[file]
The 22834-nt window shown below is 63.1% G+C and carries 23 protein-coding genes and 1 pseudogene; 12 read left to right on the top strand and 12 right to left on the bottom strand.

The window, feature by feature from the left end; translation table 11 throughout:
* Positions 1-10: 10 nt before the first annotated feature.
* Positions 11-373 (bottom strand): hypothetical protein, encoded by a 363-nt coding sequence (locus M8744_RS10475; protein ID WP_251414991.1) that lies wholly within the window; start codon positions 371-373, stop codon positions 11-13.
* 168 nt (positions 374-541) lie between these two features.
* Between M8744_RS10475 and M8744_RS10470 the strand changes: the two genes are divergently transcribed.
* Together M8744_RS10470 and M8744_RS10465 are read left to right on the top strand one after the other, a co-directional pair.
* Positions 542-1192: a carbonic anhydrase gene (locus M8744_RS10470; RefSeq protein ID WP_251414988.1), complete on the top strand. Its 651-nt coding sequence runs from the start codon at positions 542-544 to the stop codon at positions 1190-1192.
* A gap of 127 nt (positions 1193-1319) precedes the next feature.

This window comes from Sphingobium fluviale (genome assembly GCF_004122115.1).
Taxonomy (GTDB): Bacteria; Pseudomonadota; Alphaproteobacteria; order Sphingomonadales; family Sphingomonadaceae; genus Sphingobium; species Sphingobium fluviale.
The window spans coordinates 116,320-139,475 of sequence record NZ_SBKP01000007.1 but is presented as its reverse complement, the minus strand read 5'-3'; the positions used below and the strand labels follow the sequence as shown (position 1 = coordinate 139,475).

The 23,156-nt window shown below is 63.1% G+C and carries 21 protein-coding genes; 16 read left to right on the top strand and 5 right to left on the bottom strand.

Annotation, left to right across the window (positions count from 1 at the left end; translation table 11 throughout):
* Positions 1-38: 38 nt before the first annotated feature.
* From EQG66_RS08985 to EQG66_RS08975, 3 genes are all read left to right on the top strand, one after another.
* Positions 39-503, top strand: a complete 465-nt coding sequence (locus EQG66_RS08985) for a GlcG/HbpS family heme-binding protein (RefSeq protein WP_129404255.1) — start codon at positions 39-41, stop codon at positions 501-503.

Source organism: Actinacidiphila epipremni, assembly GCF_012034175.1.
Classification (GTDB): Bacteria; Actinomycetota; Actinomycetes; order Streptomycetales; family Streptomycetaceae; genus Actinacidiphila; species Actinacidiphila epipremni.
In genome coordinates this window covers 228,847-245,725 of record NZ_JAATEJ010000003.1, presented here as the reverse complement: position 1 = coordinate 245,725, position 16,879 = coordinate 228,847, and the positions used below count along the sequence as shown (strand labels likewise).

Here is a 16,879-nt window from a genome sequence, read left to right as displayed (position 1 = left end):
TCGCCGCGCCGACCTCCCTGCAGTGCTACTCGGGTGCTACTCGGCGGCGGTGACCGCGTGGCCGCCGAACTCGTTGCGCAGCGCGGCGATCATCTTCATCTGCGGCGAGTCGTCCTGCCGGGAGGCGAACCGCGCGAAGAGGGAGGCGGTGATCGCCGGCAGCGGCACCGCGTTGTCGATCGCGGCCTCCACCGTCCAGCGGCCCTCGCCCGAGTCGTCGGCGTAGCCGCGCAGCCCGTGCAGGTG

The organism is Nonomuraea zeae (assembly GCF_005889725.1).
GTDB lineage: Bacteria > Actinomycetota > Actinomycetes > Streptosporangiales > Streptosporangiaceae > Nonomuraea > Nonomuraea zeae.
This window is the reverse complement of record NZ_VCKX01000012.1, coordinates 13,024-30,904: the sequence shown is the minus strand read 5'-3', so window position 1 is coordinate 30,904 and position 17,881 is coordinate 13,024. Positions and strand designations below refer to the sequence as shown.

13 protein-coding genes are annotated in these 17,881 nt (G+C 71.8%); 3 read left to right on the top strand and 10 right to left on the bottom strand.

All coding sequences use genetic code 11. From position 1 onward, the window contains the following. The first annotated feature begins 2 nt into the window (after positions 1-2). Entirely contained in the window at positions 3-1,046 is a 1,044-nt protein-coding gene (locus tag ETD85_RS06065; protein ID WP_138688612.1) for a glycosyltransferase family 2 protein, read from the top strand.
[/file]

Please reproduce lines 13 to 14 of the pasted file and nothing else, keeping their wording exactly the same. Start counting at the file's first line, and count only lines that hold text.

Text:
The 23,156-nt window shown below is 63.1% G+C and carries 21 protein-coding genes; 16 read left to right on the top strand and 5 right to left on the bottom strand.

Annotation, left to right across the window (positions count from 1 at the left end; translation table 11 throughout):